Diamond is a Senior Fellow at the Hoover Institution, and is the Director of the Center on Democracy, Development, and the Rule of Law at Stanford. He is also the Faculty Co-Director of the Haas Center for Public Service.

King chairs Harvard’s Bi-Partisan Program for Newly Elected Members of Congress. He directs the Executive Program for Senior Executives in State and Local Government. In 2001, he directed the Task Force on Election Administration for the National Commission on Election Reform, which was chaired by Gerald Ford and Jimmy Carter.

Other non-partisan organizations that commented favorably on revising the debate rules include the League of Women Voters of the U.S., the Campaign Legal Center, and Fairvote.

Level the Playing Field specifically asks that polls no longer be used to determine who should be invited into the general election debates, but the FEC is free to revise the debate rules favorably, without necessarily choosing that particular idea. Level the Playing Field suggested that an invitation be extended to the non-major party presidential candidate who submitted the largest number of signatures on ballot access petitions, an idea that discriminates in favor of independent presidential candidates and the nominees of new parties, but against the older minor parties.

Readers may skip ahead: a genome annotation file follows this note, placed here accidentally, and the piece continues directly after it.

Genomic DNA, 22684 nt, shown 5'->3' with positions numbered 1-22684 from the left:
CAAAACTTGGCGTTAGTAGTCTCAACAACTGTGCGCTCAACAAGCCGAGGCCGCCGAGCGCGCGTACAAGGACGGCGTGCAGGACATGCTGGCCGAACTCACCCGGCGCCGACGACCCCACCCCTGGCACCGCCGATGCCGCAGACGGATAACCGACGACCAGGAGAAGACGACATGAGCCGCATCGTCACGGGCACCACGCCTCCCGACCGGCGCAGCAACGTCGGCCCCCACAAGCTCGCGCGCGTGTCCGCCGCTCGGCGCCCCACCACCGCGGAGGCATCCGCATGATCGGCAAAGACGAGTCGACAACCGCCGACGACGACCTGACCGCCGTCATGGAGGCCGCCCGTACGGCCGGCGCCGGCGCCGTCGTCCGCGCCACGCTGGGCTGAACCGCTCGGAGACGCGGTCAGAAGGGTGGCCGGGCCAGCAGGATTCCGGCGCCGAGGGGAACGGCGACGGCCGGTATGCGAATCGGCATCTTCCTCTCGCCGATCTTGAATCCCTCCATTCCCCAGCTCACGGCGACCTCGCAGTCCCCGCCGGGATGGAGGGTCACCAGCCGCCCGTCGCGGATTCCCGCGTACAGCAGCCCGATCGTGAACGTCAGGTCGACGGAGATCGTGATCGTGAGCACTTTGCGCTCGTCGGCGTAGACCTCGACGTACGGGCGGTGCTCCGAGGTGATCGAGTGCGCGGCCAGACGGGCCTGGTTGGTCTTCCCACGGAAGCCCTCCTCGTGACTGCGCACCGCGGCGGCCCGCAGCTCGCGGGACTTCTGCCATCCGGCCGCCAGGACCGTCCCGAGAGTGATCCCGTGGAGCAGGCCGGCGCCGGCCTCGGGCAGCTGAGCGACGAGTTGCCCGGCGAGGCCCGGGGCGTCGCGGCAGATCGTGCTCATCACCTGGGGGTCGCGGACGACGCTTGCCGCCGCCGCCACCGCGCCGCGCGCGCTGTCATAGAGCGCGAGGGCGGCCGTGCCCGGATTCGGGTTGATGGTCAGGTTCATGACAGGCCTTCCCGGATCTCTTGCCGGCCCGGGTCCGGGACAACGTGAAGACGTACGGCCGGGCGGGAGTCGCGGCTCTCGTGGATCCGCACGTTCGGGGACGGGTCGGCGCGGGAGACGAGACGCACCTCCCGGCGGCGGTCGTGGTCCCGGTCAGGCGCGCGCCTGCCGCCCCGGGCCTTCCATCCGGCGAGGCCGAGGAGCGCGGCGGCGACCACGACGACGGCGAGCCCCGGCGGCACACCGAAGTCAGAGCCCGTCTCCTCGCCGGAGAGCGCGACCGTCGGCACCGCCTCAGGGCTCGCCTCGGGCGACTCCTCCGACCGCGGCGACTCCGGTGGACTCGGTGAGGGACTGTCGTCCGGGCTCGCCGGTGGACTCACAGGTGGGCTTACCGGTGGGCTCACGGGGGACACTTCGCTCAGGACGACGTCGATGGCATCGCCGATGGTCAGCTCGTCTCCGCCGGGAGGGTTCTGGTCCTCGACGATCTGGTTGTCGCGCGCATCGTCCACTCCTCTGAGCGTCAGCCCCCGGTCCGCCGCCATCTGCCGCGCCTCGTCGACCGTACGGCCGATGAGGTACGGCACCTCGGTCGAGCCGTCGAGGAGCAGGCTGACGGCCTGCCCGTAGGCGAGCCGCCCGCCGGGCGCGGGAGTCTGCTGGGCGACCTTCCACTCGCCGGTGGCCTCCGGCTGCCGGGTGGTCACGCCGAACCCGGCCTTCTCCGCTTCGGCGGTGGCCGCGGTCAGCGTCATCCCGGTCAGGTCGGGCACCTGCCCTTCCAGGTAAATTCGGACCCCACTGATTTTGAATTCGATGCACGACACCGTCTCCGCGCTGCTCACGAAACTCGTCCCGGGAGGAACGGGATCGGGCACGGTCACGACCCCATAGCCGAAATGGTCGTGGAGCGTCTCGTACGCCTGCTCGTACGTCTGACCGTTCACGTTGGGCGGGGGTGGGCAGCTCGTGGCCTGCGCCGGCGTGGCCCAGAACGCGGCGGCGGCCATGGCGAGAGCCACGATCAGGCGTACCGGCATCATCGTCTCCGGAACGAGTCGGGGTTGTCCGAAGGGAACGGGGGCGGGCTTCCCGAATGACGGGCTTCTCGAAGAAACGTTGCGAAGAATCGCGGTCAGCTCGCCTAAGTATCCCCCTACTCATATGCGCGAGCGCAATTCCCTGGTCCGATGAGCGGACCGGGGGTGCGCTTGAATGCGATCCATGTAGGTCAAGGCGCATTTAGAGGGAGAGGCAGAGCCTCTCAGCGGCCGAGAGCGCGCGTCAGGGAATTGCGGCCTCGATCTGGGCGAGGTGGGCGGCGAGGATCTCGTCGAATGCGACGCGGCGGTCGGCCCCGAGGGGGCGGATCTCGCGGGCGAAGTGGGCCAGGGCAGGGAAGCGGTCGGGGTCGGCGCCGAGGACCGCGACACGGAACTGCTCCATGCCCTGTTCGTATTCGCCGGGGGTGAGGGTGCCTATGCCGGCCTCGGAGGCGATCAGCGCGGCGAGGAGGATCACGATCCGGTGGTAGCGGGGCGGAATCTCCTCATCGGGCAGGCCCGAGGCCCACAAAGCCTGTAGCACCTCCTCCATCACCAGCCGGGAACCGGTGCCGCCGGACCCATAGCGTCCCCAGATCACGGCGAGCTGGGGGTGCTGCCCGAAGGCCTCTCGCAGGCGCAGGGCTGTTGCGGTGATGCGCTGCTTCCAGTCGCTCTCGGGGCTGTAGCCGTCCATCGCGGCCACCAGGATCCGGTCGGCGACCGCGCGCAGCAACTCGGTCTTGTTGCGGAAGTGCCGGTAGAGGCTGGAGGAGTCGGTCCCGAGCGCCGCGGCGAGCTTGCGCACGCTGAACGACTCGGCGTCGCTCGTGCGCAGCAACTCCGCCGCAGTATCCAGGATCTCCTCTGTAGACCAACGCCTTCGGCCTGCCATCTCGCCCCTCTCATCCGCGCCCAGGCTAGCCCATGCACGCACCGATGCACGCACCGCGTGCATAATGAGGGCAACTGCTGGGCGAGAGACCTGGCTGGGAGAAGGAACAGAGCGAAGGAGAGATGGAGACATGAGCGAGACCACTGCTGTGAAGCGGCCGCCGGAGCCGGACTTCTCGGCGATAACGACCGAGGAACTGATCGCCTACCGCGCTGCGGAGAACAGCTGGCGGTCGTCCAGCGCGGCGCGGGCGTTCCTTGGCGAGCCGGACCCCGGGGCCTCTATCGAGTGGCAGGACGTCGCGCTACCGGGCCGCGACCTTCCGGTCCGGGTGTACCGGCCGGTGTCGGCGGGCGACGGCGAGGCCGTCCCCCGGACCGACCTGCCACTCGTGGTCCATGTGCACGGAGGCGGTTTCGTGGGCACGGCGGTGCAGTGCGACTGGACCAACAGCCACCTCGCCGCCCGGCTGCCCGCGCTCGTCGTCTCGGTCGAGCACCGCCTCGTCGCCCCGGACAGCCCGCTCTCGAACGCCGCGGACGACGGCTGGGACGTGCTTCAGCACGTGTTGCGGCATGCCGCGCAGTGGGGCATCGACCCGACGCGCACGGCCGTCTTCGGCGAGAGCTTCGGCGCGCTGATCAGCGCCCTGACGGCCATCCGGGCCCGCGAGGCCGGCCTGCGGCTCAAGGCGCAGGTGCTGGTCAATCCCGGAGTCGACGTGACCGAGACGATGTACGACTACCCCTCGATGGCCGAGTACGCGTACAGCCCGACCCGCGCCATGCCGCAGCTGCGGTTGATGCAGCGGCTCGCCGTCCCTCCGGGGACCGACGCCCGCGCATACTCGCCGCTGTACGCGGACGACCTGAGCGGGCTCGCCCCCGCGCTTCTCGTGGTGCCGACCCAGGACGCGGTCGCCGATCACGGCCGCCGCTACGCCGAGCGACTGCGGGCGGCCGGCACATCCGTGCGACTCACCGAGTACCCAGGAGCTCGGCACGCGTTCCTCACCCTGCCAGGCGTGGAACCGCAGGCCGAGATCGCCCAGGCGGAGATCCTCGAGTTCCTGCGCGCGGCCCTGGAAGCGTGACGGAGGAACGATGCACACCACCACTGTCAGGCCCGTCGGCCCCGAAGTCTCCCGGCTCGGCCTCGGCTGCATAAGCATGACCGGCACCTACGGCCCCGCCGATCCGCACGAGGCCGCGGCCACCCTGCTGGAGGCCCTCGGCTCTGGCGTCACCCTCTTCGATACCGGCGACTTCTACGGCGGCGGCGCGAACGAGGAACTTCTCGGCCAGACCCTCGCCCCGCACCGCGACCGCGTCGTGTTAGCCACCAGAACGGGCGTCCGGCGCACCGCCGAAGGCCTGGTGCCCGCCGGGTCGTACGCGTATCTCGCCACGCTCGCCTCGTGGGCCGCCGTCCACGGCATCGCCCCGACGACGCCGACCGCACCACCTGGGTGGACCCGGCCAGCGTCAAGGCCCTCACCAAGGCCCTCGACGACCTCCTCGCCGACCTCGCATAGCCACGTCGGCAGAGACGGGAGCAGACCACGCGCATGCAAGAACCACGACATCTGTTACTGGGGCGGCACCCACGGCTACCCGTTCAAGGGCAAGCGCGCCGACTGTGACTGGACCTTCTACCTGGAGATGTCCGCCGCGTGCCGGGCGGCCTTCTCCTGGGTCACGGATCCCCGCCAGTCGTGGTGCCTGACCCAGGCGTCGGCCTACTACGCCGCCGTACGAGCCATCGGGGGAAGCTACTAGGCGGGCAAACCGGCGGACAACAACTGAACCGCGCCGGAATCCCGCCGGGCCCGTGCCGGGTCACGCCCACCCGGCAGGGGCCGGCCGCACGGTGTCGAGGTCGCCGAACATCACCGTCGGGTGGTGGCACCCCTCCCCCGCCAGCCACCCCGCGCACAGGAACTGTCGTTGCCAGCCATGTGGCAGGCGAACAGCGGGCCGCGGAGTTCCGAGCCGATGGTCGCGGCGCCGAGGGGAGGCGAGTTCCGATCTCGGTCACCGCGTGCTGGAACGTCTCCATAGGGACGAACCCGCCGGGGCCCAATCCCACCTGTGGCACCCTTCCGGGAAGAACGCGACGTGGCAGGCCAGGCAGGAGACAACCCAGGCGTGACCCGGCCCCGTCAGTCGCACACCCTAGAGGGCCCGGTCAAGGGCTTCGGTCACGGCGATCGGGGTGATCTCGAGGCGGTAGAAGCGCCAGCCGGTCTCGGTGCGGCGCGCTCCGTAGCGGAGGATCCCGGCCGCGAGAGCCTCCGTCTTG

The attorney for the Commission on Presidential Debates, Lewis K. Loss, commented in opposition. His letter repeats the usual CPD argument that there are always "scores" of persons who run for President. However, in all U.S. history, there has never been a presidential election with more than seven candidates who had enough candidates for presidential elector to theoretically win the election.

See the July 1, 2007 Ballot Access News for documentation. In 2008, there were six candidates who could theoretically have won; in 2012, there were four.

Loss says "Any candidate with sufficient resources can gather signatures". His point is that a candidate who can afford to pay petitioners can get on the ballot regardless of how much public support he or she has. This may be true, but the entire jurisprudence of ballot access is based on the idea that a signature on a petition means that the candidate or party has a modicum of support.